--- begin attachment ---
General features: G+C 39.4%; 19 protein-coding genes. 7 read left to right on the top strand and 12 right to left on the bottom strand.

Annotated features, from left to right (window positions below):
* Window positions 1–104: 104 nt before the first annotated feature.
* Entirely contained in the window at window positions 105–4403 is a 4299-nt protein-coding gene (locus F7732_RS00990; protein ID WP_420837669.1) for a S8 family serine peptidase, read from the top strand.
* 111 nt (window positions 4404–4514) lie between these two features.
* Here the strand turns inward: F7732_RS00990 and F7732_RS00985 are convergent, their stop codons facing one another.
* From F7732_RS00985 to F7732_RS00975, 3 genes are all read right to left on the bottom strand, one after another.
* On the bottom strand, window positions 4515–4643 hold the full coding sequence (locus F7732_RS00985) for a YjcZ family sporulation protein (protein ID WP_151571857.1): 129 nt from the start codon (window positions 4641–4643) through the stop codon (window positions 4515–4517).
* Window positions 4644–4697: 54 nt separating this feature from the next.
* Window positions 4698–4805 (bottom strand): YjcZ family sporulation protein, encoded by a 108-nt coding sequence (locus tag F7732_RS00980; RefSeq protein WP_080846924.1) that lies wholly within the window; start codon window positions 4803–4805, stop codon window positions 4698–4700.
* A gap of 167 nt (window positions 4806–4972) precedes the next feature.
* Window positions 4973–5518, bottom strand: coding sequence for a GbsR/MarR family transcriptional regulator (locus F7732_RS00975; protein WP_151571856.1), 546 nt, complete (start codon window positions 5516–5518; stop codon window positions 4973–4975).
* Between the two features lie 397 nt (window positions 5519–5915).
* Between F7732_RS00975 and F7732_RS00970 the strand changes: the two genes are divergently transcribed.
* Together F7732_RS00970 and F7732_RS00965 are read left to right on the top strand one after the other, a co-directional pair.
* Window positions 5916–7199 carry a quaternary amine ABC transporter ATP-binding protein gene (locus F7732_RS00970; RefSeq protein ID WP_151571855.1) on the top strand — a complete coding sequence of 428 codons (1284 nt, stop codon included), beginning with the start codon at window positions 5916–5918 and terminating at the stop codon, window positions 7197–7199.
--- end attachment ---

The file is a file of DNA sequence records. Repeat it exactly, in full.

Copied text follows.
General features: G+C 39.4%; 19 protein-coding genes. 7 read left to right on the top strand and 12 right to left on the bottom strand.

Annotated features, from left to right (window positions below):
* Window positions 1–104: 104 nt before the first annotated feature.
* Entirely contained in the window at window positions 105–4403 is a 4299-nt protein-coding gene (locus F7732_RS00990; protein ID WP_420837669.1) for a S8 family serine peptidase, read from the top strand.
* 111 nt (window positions 4404–4514) lie between these two features.
* Here the strand turns inward: F7732_RS00990 and F7732_RS00985 are convergent, their stop codons facing one another.
* From F7732_RS00985 to F7732_RS00975, 3 genes are all read right to left on the bottom strand, one after another.
* On the bottom strand, window positions 4515–4643 hold the full coding sequence (locus F7732_RS00985) for a YjcZ family sporulation protein (protein ID WP_151571857.1): 129 nt from the start codon (window positions 4641–4643) through the stop codon (window positions 4515–4517).
* Window positions 4644–4697: 54 nt separating this feature from the next.
* Window positions 4698–4805 (bottom strand): YjcZ family sporulation protein, encoded by a 108-nt coding sequence (locus tag F7732_RS00980; RefSeq protein WP_080846924.1) that lies wholly within the window; start codon window positions 4803–4805, stop codon window positions 4698–4700.
* A gap of 167 nt (window positions 4806–4972) precedes the next feature.
* Window positions 4973–5518, bottom strand: coding sequence for a GbsR/MarR family transcriptional regulator (locus F7732_RS00975; protein WP_151571856.1), 546 nt, complete (start codon window positions 5516–5518; stop codon window positions 4973–4975).
* Between the two features lie 397 nt (window positions 5519–5915).
* Between F7732_RS00975 and F7732_RS00970 the strand changes: the two genes are divergently transcribed.
* Together F7732_RS00970 and F7732_RS00965 are read left to right on the top strand one after the other, a co-directional pair.
* Window positions 5916–7199 carry a quaternary amine ABC transporter ATP-binding protein gene (locus F7732_RS00970; RefSeq protein ID WP_151571855.1) on the top strand — a complete coding sequence of 428 codons (1284 nt, stop codon included), beginning with the start codon at window positions 5916–5918 and terminating at the stop codon, window positions 7197–7199.